Pholcus kuhapimuk Huber

Berhard A. Huber, Booppa Petchard, Charles Leh Moi Ung, Joseph K. H. Koh & Amir R. M. Ghazali, 2016, The Southeast Asian Pholcus halabala species group (Araneae, Pholcidae): new data from field observations and ultrastructure, European Journal of Taxonomy 190, pp. 1-55: 17-21

publication ID 10.5852/ejt.2016.190

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scientific name

Pholcus kuhapimuk Huber

sp. nov.

Pholcus kuhapimuk Huber  , sp. nov.

Figs 49–51View Figs 49 – 56, 58–62View Figs 58 – 62, 96–98View Figs 90 – 101


Easily distinguished from most similar known relative ( Ph. khaolek  sp. nov.) by morphology of male palps ( Figs 58–59View Figs 58 – 62; shapes of male palpal tarsus and procursus tip, small uncus, slender appendix) and by female internal genitalia ( Figs 61–62View Figs 58 – 62; absence of median triangular sclerite). From other putatively close relatives also by combination of pale coloration ( Figs 49–51View Figs 49 – 56), shape of male palpal trochanter apophysis (curved, proximally wide, distally pointed; Fig. 59View Figs 58 – 62), and small round pore plates far apart ( Fig. 62View Figs 58 – 62).


The species name is derived from the type locality; noun in apposition.

Type material

THAILAND: holotype, ♂, ZFMK ( Ar 15026), Yala, Wat Kuhapimuk (6°31.7' N, 101°13.5' E), 40 m a.s.l., on wall in cave entry area, 4 Mar. 2015 (B.A. Huber, B. Petcharad)GoogleMaps  .

Other material examined

THAILAND: 3 ♂♂, 6 ♀♀, ZFMK (2 ♂♂, 5 ♀♀, Ar 15027)GoogleMaps  and PSUZC (1 ♂, 1 ♀), same data as holotypeGoogleMaps  ; 1 ♂, 4 ♀♀, 4 juvs, in absolute ethanol, ZFMK ( Mal 324), same dataGoogleMaps  .

Assigned tentatively

THAILAND: 1 ♀, 2 juvs, in absolute ethanol, ZFMK ( Mal 329), Satun  , Thaleban National Park (6°43.58'N, 100°09.74' E), at rocks near cave entrance, 100 m a.s.l., 5 Mar. 2015 (B.A. Huber, B. Petcharad)GoogleMaps  .


Male (holotype)

MEASUREMENTS. Total body length 5.0, carapace width 1.4. Leg 1: 53.3 (12.9 + 0.5 + 12.9 + 25.0 + 2.0), tibia 2: 8.6, tibia 3: 5.4, tibia 4: 7.3; tibia 1 L/d: 98. Distance PME-PME 265 µm, diameter PME 115 µm, distance PME-ALE ~35 µm; distance AME-AME 35 µm; diameter AME 60 µm.

COLOR. Carapace pale ochre-grey with pair of brown marks posteriorly; ocular area slightly darker, clypeus not darkened; sternum pale grey with narrow dark margins; legs pale ochre-yellow with dark brown patellae and tibia-metatarsus joints; abdomen monochromous pale gray.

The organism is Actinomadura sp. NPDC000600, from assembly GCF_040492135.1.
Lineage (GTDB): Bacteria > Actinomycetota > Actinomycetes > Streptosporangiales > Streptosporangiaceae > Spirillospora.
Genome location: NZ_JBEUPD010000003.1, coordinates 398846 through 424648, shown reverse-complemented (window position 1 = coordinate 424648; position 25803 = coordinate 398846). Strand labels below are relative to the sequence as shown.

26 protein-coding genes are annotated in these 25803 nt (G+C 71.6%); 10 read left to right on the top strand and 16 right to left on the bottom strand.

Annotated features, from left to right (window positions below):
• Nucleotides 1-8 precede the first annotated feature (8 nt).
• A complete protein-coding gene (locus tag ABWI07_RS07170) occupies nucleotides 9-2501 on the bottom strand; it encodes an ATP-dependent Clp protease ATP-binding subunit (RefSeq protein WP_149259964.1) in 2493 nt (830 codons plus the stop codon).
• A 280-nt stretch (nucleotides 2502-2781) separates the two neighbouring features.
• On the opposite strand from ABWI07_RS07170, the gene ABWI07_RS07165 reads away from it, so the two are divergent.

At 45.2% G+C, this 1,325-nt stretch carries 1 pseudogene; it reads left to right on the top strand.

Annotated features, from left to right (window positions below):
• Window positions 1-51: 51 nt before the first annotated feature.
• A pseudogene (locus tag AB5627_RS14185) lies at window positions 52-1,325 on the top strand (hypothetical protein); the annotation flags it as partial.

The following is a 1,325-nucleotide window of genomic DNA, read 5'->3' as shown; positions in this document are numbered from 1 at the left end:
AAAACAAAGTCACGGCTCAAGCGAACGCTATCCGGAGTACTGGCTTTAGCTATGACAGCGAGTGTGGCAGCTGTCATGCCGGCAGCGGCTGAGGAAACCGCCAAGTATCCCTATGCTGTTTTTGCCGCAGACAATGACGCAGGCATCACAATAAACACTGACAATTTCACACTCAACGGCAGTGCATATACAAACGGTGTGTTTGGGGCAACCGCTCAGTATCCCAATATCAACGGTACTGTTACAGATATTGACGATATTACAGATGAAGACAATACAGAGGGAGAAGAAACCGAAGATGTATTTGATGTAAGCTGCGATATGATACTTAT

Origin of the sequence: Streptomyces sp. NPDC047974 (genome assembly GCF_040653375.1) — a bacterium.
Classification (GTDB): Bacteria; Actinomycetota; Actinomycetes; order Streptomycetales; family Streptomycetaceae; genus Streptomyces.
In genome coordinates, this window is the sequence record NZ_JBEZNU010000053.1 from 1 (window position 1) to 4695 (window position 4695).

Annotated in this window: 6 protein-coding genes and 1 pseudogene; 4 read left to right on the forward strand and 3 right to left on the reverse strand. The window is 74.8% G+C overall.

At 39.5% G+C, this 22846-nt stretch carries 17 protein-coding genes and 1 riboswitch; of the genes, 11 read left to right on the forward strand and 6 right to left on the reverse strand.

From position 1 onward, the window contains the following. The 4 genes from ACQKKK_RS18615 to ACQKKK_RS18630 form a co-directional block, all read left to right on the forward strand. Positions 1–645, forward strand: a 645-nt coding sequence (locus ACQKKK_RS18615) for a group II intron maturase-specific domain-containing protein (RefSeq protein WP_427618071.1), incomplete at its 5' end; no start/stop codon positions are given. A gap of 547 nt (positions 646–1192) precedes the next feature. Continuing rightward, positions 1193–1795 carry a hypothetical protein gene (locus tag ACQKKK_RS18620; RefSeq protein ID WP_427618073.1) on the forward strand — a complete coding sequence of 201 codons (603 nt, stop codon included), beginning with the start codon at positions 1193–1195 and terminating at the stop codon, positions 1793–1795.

BODY. Habitus as in Fig. 49View Figs 49 – 56; ocular area slightly raised, with slightly stronger hairs behind each PME; carapace without median furrow; clypeus unmodified; sternum wider than long (1.00/0.67), unmodified.

CHELICERAE. As in Fig. 60View Figs 58 – 62, with pair of distal frontal apophyses provided with one or two modified hairs each, pair of rounded lateral processes, and pair of small indistinct proximal frontal humps.

PALPS. As in Figs 58–59View Figs 58 – 62; coxa unmodified; trochanter with large but weakly sclerotized retrolateroventral apophysis and low retrolateral hump; femur proximally widened on ventral side, with small retrolatero-dorsal apophysis; tarsus with short conical dorsal elongation carrying subdistal tarsal organ; procursus rather simple, ventral ‘knee’ with distal process; bulb with distinctive small uncus and slender appendix; weakly sclerotized short embolus.

LEGS. Without spines and curved hairs; few vertical hairs; retrolateral trichobothrium on tibia 1 at 6%; prolateral trichobothrium absent on tibia 1, present on other tibiae; tarsus 1 with> 30 pseudosegments, distally fairly distinct.

Male (variation)

Tibia 1 in 2 other males: 11.1, 12.6.


In general similar to male ( Fig. 51View Figs 49 – 56) but without stronger hairs behind PME; eye triads closer together than in male (PME-PME distance: 185 µm). Tibia 1 in 7 females: 8.1–9.8 (mean 8.7). Epigynum weakly sclerotized bulging area, only posterior margin more strongly sclerotized, apparently without ‘knob’, or ‘knob’ hidden below membranous flap ( Figs 61View Figs 58 – 62, 96–97View Figs 90 – 101); internal genitalia as in Figs 62View Figs 58 – 62 and 98View Figs 90 – 101, with small round pore plates far from each other. The specimens from Thaleban National Park are assigned tentatively because no male specimen is available from this locality.

Natural history

At both localities, specimens were only found on rocks at the cave entrances but not deeper in the caves. The spiders were extremely cryptic, tightly pressed against the rock surface and barely visible even at close distance.


Known from two localities in southern Thailand only ( Fig. 57View Fig. 57; specimens from Thaleban National Park assigned tentatively).


Germany, Bonn, Zoologische Forschungsinstitut und Museum "Alexander Koenig"




USA, Florida, Gainesville, University of Florida, Florida Museum of Natural History, Allyn Museum